Scotland Is About To Have Its Own Currency And Much More: How JPM Sees Brexit Playing Out

Several days ago, we showed a schematic of what Citigroup thought the post-Brexit political timeline would look like. This was released before Brexit was official.

 

 

Now that Brexit is official, JPM's Malcolm Barr has come out with his base case forecast of "How Brexit Happens." For those following the constant drama, there is little new here, except for one thing - the thing that caused a mini scandal earlier today during the EU Summit between Juncker and Rajoy - namely the treatment of Scotland. Here JPM said that it now expects Scotland to vote for independence and introduce its own currency before Britain leaves the European Union in 2019.

"Our base case is that Scotland will vote for independence and institute a new currency at that point (2019)," JP Morgan economist Malcolm Barr said in a note to clients on Wednesday. Scottish First Minister Nicola Sturgeon will meet European Commission President Jean-Claude Juncker on Wednesday afternoon, seeking a way for Scotland to remain in the EU. As Reuters reminds us, Scotland voted to stay in the EU in last week's referendum, putting it at odds with the United Kingdom as a whole, which voted 52-48 percent in favor of Brexit.

If JPM is right, it means a historic split is in store for the United Kingdom which will see Scotland split politically from England and allign itself with the EU, something which would likely inspire a fresh wave of secessionist movements across Europe. Or, as the market would say, "bullish."

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Full note from JPM's Malcolm Barr

How Brexit happens - our base case

There are myriad uncertainties in how the UK’s relationship with the EU will evolve in the wake of the referendum. In our minds, however, it is useful to lay out a base case as to how we think things will play out from here. It is highly unlikely events will align exactly to this script. But it useful to go through the exercise to help identify some of the key uncertainties along the way.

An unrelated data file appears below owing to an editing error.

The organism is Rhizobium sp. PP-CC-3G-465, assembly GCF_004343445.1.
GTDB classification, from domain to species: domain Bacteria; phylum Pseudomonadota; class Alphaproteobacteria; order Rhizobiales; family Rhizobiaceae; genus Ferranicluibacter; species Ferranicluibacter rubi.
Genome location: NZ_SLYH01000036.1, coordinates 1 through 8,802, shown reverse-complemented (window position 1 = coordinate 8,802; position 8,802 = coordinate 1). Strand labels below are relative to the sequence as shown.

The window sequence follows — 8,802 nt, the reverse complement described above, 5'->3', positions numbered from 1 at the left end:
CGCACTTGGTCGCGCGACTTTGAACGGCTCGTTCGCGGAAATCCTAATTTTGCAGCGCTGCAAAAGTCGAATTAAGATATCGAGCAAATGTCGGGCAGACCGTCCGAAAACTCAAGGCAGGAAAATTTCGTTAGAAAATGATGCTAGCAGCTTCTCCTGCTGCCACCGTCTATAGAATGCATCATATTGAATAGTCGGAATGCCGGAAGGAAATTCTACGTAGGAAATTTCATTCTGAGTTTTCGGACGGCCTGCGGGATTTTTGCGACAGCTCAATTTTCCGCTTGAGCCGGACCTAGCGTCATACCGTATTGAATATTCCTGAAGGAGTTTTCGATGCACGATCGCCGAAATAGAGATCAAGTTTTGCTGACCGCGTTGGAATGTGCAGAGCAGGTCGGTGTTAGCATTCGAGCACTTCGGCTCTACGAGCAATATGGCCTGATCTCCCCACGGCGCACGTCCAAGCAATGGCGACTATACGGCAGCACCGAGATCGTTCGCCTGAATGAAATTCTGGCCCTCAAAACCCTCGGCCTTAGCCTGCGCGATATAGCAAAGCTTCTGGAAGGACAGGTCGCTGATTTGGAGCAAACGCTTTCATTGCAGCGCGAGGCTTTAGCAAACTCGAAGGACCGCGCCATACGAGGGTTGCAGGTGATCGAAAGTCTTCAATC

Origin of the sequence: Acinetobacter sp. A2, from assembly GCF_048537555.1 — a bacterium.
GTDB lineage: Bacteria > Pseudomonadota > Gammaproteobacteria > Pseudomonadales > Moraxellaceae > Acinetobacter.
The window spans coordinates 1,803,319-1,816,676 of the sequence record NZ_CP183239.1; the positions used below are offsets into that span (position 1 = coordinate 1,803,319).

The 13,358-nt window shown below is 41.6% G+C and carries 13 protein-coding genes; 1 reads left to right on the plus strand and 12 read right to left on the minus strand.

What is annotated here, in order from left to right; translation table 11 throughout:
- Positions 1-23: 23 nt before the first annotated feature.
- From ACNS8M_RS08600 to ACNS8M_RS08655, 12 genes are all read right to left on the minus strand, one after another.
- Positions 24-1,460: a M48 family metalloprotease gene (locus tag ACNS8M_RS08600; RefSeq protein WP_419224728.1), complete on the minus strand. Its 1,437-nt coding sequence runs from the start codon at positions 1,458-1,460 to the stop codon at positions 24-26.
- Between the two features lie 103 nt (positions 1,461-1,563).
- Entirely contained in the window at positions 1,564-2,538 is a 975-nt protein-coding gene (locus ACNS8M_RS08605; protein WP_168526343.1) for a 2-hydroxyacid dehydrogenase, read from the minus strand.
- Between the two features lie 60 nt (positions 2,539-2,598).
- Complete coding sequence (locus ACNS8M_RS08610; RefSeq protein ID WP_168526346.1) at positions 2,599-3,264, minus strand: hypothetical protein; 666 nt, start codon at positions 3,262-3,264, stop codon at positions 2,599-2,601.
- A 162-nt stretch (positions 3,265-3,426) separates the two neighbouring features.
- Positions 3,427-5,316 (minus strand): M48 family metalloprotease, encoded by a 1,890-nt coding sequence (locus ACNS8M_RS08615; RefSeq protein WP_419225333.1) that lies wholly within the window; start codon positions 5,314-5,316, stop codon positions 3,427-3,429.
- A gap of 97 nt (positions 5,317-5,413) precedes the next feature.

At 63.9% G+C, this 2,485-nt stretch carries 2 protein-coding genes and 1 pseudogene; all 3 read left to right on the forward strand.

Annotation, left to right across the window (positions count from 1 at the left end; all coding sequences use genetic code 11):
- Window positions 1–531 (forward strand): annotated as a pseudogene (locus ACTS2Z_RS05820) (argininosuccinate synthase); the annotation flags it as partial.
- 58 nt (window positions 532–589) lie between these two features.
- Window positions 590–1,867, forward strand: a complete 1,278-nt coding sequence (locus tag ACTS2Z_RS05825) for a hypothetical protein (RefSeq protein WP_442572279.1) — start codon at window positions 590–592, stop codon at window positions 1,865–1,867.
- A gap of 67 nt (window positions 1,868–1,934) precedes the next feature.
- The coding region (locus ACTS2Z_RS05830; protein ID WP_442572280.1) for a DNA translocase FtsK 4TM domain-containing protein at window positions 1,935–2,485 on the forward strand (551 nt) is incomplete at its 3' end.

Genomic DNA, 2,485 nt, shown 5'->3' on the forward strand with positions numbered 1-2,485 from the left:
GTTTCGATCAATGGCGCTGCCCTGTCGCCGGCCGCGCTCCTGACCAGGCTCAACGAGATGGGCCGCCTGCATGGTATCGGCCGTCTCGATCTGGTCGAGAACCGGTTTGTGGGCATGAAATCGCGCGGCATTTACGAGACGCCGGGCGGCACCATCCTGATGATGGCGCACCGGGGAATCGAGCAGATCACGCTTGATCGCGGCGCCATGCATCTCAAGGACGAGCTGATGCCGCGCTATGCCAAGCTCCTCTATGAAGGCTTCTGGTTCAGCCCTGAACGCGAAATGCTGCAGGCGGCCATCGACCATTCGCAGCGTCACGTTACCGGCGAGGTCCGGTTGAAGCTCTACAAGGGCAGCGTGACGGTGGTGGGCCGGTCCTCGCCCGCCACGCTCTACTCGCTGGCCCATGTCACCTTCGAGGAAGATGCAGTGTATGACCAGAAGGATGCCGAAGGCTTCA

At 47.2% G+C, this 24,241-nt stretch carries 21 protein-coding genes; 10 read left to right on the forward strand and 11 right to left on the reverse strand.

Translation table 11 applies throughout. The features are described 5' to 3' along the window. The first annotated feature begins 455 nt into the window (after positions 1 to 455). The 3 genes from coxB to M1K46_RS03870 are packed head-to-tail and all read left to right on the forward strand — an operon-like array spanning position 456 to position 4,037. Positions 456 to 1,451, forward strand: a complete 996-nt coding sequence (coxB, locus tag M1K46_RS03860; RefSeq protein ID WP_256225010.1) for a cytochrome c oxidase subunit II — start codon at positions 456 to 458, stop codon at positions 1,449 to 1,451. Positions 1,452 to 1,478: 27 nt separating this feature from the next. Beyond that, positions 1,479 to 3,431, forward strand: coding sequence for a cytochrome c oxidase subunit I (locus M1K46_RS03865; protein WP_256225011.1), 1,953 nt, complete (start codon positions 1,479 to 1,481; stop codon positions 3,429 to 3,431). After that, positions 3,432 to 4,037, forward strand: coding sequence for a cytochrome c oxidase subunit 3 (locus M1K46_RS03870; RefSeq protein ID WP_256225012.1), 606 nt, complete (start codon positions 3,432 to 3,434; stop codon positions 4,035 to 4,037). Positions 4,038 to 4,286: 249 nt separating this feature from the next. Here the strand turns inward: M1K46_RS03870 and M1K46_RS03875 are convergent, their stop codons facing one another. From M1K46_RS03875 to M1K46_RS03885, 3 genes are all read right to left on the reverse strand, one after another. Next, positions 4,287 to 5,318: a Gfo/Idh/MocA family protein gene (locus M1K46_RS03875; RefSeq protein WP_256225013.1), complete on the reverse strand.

Phase 1 – Election of a new Conservative Leader and PM (result declared  9th September)

The near 125,000 members of the Conservative Party will choose from 2 candidates selected by MPs. Polling suggests approximately 75% of that group were pro-Brexit at the early stages of the campaign. It is very likely that the new Conservative leader will be elected on a platform of implementing the referendum result and taking the UK out of the EU.

Phase 2 – Article 50 (2016)

The incoming PM is likely to seek Parliamentary assent for submitting the formal article 50 request to leave the EU. With the EU refusing to begin talks before the article 50 request is submitted, our base case is this happens by the end of the year.  Constitutional experts argue about whether this is strictly needed or whether the new PM could act unilaterally. In practise we think it inevitable that the new PM would seek a Parliamentary assent given that the referendum is not legally binding. In our view, this is the crucial point wherein Brexit could be stopped, if it is to be blocked. Enough Conservative MPs (at this stage, we guess close to 20) would need to defy the leadership to prevent a motion from passing. This would likely generate a confidence vote and possibly a new general election if it occurs. Our base case is that Conservative MPs will fall in behind the leader and implement “the will of the people” as expressed in the referendum.